You don't believe me about “bespoke stacks”? Try comparing your Exchange Server implementation with that of your competitor across the street. He has Exchange 2003 SP3 running on Dell servers with EMC Symmetrix and Windows Server 2008 SP2, integrated with Active Directory for identity and Digital Rights Management add-on for better security. He is running it on vSphere 6.0 and using OpenStack for management. His backup solution is Symantec NetBackup 6.3 and he is using a four node Cluster. He is also using F5 for load balancing and Cisco ASA for Firewall. Except for that one division that came through an acquisition. They have a different version of Exchange running on HP servers with NetApp filers and HP OpenView...

Your setup, let’s just say, is slightly different.

Any wonder none of those vendors can replicate your problem when you call them at 3:00 AM Saturday morning when you can't restore from a daily backup or when your perimeter is breached and your emails show up on Wikileaks? These are just half a dozen variables in the hardware and software soup (dare I say cesspool?)  that is running in your “private cloud enabled data center”. There are hundreds, if not thousands, of such variables in each data center running shrink wrapped on-prem “Enterprise class” software. Each of those components has gone through rigorous testing but I can pretty much guarantee they have never been put together in exactly the combination that you have chosen. Every time you change a single variable, you double the complexity and the testing matrix for the companies involved.

Every single enterprise company out there is running a bespoke software stack - nay, a dozen bespoke software stacks - in their data centers, one for each enterprise application. The example above just covered email. Add to that HR and CRM and Finance and a dozen other stacks. And every one of those stacks, I claim, offers less reliability, availability, security, performance, manageability, and worse overall TCO than any of the current generation of public clouds and comparable SaaS solutions.

Here's a simple analogy: If I ask you to take me from point A to point B, would you take out your phone and call for an Uber or would you start ordering vehicle parts so you can assemble a car to fulfill the request? Even if you choose to take the latter route, I bet you wouldn’t order parts from a dozen different car companies. Then why are you doing that when you want to run the most critical business apps, the ones that your company depends on? On-prem shrink wrapped software is evil. Private clouds solve only a part of the problem but don’t address the fundamental issues I’ve described above. Hybrid clouds? Those don't even really exist.

What I've said here is probably obvious to most industry pundits. What amazes me is that so many multi-billion dollar companies continue to employ thousands of engineers and build on top of the same ancient delivery model. Once they’ve sold you all the bits and pieces, they also promise that they will “hide” the complexity by giving you “universal management tools” and “one pane of glass visibility”.

At the end of the day, every piece of software you install and maintain in that ecosystem requires plugins and patches and “agents” and “connectors” in order to integrate with the other pieces of software. The complexity increases exponentially every time you add one more variable, all the way from hardware to operating system to applications to storage system to firewall to identity system to backup system to management solution to … you name it. And you are the system integrator. I guarantee no one else in the world is running the same exact mix of hardware and software that you are.

If you can find a single enterprise company IT department that offers the same levels of availability, reliability, security, and performance as the public cloud, I would urge you to short their stock. Because they are obviously spending way too much on their IT budget instead of their core business. The reality is that most Enterprise IT organizations make compromises based on budget constraints, time constraints, political constraints, lack of information, and often even the whims of their personnel. “I absolutely hate Microsoft and refuse to buy any of their software.” These same IT organizations also change their requirements every once in awhile - as disruptive industry trends catch up and their associated costs drop, as they go through acquisitions or mergers, as new CIOs come and go, as solution providers go out of business, and for a dozen other reasons. So you end up with spaghetti in the data center. You end up with a dozen miscellaneous unpatched operating systems on “appliances” because, of course as we all know, “appliances don’t count because I don't have to worry about the OS.” You end up with a dozen competing management solutions that promise to make your life easier but, in fact, often only add to expenses without delivering sufficient ROI.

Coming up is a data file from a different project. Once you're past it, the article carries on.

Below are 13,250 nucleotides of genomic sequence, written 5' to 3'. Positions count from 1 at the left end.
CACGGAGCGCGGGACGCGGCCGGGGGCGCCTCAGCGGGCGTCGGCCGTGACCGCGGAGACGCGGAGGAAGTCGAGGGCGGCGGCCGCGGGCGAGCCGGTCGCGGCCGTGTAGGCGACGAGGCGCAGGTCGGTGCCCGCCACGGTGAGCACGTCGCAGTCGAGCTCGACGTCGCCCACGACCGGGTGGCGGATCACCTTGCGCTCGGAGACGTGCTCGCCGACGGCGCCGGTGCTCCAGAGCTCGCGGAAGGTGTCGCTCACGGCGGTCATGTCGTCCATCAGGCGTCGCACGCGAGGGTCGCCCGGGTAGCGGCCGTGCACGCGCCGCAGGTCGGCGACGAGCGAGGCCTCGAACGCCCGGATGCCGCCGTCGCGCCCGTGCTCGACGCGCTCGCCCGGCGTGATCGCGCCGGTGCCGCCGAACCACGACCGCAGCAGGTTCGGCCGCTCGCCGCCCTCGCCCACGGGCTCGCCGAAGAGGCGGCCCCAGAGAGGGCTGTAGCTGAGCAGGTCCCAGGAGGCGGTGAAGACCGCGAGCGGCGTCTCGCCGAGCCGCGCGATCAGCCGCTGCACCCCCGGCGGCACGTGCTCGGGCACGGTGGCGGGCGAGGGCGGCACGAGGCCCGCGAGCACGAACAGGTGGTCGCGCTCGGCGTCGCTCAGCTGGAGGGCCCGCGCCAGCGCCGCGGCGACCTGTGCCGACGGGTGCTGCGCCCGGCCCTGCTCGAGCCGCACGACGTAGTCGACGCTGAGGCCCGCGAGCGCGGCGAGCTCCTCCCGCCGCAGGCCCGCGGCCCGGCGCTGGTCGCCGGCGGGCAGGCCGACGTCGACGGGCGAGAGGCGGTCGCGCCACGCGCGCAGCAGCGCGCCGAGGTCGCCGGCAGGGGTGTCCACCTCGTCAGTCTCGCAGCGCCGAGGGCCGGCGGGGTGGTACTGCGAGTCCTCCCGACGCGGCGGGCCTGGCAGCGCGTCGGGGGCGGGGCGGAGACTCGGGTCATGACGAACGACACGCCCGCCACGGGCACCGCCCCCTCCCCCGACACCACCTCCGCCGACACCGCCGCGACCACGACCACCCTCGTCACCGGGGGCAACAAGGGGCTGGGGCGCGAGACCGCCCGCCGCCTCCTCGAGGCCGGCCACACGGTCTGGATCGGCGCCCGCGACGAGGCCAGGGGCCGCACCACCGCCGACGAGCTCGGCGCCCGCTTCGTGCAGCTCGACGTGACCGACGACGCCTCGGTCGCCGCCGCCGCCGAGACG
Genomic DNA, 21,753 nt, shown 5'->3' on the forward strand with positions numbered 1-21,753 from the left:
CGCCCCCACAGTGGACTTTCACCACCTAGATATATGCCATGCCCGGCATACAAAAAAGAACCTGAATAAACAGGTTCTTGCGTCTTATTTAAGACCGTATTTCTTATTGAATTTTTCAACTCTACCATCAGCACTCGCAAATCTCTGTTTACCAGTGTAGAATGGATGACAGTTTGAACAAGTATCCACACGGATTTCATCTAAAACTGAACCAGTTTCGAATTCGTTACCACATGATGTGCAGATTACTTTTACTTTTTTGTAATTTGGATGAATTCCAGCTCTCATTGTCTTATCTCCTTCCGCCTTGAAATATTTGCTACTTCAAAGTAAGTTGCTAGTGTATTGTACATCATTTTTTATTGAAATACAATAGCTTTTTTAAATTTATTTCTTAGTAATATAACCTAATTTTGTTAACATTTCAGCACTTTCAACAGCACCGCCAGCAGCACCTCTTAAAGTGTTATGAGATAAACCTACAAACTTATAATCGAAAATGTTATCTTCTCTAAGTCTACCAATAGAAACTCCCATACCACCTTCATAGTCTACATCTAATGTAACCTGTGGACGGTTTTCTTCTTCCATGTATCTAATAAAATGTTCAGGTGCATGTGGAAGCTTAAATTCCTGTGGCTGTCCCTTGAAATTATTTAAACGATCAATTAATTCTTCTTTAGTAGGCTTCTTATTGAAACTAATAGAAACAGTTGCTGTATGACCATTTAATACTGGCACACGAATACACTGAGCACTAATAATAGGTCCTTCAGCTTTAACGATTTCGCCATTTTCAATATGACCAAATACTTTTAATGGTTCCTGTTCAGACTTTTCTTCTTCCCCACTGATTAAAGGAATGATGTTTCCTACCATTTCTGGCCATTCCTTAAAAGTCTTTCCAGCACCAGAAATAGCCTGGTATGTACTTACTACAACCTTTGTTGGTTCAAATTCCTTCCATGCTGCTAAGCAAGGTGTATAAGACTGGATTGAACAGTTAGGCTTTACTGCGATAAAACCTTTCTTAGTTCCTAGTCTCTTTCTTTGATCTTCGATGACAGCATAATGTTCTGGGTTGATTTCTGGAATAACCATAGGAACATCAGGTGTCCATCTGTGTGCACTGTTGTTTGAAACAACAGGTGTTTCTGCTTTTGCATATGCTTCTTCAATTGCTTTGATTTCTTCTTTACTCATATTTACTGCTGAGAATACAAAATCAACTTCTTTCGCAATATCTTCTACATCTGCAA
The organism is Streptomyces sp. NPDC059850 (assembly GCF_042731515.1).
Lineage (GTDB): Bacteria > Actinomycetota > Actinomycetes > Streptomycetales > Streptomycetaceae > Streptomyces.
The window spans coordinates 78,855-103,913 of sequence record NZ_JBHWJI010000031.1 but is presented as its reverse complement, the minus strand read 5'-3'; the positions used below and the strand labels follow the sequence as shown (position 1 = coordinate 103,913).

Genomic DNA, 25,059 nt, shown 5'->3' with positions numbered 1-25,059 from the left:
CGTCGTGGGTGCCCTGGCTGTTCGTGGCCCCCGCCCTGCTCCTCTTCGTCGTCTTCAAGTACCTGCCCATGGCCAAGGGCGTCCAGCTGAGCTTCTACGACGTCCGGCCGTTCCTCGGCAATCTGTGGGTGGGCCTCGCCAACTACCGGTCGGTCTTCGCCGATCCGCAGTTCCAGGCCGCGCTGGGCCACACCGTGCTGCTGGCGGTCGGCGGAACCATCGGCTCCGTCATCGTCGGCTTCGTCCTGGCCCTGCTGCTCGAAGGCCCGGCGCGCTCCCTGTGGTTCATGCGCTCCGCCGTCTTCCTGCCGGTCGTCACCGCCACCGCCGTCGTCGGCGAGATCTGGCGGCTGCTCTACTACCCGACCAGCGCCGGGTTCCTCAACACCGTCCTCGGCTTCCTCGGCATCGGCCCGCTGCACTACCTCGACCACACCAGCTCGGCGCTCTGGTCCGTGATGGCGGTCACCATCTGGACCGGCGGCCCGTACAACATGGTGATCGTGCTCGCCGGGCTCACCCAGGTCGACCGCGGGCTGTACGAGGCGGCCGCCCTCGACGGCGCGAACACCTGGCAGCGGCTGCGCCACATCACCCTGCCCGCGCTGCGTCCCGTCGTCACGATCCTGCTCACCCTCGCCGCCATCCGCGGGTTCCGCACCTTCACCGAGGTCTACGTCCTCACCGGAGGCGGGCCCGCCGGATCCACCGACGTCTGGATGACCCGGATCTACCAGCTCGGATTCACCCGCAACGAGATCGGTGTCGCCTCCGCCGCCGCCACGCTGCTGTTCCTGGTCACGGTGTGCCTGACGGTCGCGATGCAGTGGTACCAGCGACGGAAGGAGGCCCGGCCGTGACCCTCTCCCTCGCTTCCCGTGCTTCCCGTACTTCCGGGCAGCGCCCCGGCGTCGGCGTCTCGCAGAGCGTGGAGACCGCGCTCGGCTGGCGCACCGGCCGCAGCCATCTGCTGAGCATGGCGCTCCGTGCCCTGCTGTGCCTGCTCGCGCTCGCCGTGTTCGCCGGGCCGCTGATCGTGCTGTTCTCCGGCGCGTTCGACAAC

At best, you end up building a system that works well during normal operations but falls apart as soon as any single component hits a problem. Any such deployment doesn't just have a Single Point of Failure. It has many Single Points of Failure. Compare that to the current generation best of breed public clouds that are designed from the ground up for redundancy, designed for availability, designed for maintainability. Designed for Failure. Remember that these are enterprise application deployments we are talking about - ones that your business depends on. Which environment would you rather depend on?

Hosted solutions are a step in the right direction as they remove several variables from the on-prem equation. The right long term solution is to re-architect all these applications for the cloud; to make them “cloud native”, not to try to use a forklift to move the legacy monolithic applications to the cloud because your IT department is “comfortable with the current tools”. it’s hard to let go of legacy but I argue it’s always better to understand the core requirements for that application, for that workload, and find the closest commercially available SaaS solution on the market. I don't even have to do the math to show you that such an answer is always the right one in the long run based not just on CapEx and OpEx savings but also in terms of overall service availability and reduced attack surface. But the IT department is usually the last one to tell you that. Their jobs are not best served by that answer. Nor are the hardware vendors. Nor are the database companies. Nor are the operating system companies. Nor are the application providers. Nor are the management solution providers.